In memory of Brutus, the beloved mountain-climbing dog

By Randy Pierce

This winter, Quinn and I plan to undertake some hikes of the 48 4,000-footers in New Hampshire. Hiking them in the winter is vastly different than other times of the year, but promises to be equally rewarding. Experiencing them in a different season will help our appreciation for hiking these incredible mountains grow in new ways. It will also give us conditioning and experience to help with the upcoming 2020 Vision Quest hikes during the spring and summer.

In our undertaking of these winter hikes, we are following in the footsteps of those who have gone down this path before, both human and canine. In this realization, there is also some sadness for those who have also done so and are no longer with us.

Brutus, the accomplished and beloved mountain-climbing dog. Image by Steve Smith.

Through the online forum “Views from the Top,” a gathering point for the hiking community where we’ve shared a great deal and gained much support for our efforts, we have become familiar with the tales of Brutus and Kevin Rooney. Brutus, a Newfoundland Dog, was the first dog recorded to have finished the Winter 48. With considerable planning by his handler Kevin Rooney, he did it a second time in a single winter. This is a tremendous accomplishment and earned Brutus considerable and well deserved distinction. He and Kevin found a route up Owl’s Head which is now commonly called the “Brutus Bushwhack” since it is the best route to avoid the challenges of the Owl’s Head Slide. Over the last decade, Brutus became a well-known and beloved fixture of the White Mountain climbing community.

A dog’s life span is unfortunately considerably shorter than our own, and Brutus’s storied life came to an end this past week. A memorial on the “Views from the Top” forum is a pages-long tribute to the many who appreciated this beloved animal. The stories and photographs represent the bonds of community which can enhance all of our lives when developed well.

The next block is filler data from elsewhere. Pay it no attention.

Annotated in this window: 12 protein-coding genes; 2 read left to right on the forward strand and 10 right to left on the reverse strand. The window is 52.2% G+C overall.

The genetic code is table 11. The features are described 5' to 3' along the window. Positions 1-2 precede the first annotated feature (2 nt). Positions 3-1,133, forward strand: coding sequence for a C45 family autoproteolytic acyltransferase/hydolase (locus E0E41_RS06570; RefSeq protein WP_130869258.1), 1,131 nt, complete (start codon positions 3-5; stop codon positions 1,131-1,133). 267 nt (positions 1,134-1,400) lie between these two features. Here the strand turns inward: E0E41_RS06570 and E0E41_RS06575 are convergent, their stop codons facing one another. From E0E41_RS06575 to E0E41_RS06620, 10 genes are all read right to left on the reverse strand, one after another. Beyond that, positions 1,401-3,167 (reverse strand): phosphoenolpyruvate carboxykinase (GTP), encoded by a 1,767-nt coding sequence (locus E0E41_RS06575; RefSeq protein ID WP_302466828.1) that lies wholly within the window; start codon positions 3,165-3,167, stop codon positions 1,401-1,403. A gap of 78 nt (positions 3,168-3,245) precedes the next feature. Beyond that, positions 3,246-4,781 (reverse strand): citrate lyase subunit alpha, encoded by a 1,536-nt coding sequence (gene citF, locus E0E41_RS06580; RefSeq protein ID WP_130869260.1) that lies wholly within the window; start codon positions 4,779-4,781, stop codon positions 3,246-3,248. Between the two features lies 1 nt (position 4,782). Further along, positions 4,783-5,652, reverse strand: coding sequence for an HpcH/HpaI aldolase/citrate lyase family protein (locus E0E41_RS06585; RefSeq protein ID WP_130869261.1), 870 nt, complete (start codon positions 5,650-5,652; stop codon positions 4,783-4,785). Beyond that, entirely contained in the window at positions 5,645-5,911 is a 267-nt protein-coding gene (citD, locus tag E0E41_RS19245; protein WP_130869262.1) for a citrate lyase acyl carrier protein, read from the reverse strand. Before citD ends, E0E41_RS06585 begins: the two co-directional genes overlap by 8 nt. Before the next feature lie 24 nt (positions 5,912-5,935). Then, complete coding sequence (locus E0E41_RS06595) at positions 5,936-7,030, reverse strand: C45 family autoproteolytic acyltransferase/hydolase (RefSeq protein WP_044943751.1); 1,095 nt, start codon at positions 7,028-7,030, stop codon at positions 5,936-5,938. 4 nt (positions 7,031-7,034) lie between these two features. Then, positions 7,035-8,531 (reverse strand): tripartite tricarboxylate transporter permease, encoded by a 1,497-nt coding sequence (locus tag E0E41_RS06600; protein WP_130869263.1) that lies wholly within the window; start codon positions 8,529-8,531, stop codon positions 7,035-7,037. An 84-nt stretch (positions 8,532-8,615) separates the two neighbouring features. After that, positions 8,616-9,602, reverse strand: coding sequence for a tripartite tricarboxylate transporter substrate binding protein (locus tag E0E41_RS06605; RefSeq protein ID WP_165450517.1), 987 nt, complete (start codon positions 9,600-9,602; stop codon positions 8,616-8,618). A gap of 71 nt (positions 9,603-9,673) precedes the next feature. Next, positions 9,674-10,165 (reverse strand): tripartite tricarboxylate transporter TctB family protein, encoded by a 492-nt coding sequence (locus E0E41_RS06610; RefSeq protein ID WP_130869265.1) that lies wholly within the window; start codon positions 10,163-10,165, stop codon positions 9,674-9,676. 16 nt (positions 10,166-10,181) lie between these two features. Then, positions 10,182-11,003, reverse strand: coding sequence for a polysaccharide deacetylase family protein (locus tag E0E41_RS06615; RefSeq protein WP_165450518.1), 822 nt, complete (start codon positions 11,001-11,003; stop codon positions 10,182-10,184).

I know when the hikes are right for Quinn by how eagerly his tail is wagging when he approaches them. Brutus’s example shows clearly that these are reasonable climbs for a dog. Quinn has more mental challenges in the process since he is leading me (Brutus was not a guide dog), but Quinn is eager to follow in Brutus’s impressive pawprints. I never knew Brutus personally, but I know the thrill of companionship and teamwork involved in accomplishing goals together. I also know a fair bit of the wonder of the White Mountains, and without question I know the incredible love, devotion, and fun of sharing our lives with an incredible dog.

My heart goes out to Kevin Rooney and all who loved Brutus, but I firmly believe that the experiences and memories we keep are always our immediate “rainbow bridge” of connection to those we have lost. Thank you to Brutus and Kevin for your vision and for sharing it with us all along the way!

For another tribute to Brutus, check out the blog of Steve Smith, owner of Mountain Wanderer Map and Bookstore and friend of Kevin Rooney and Brutus.

Kevin and Brutus, the best of friends. Image by Steve Smith.

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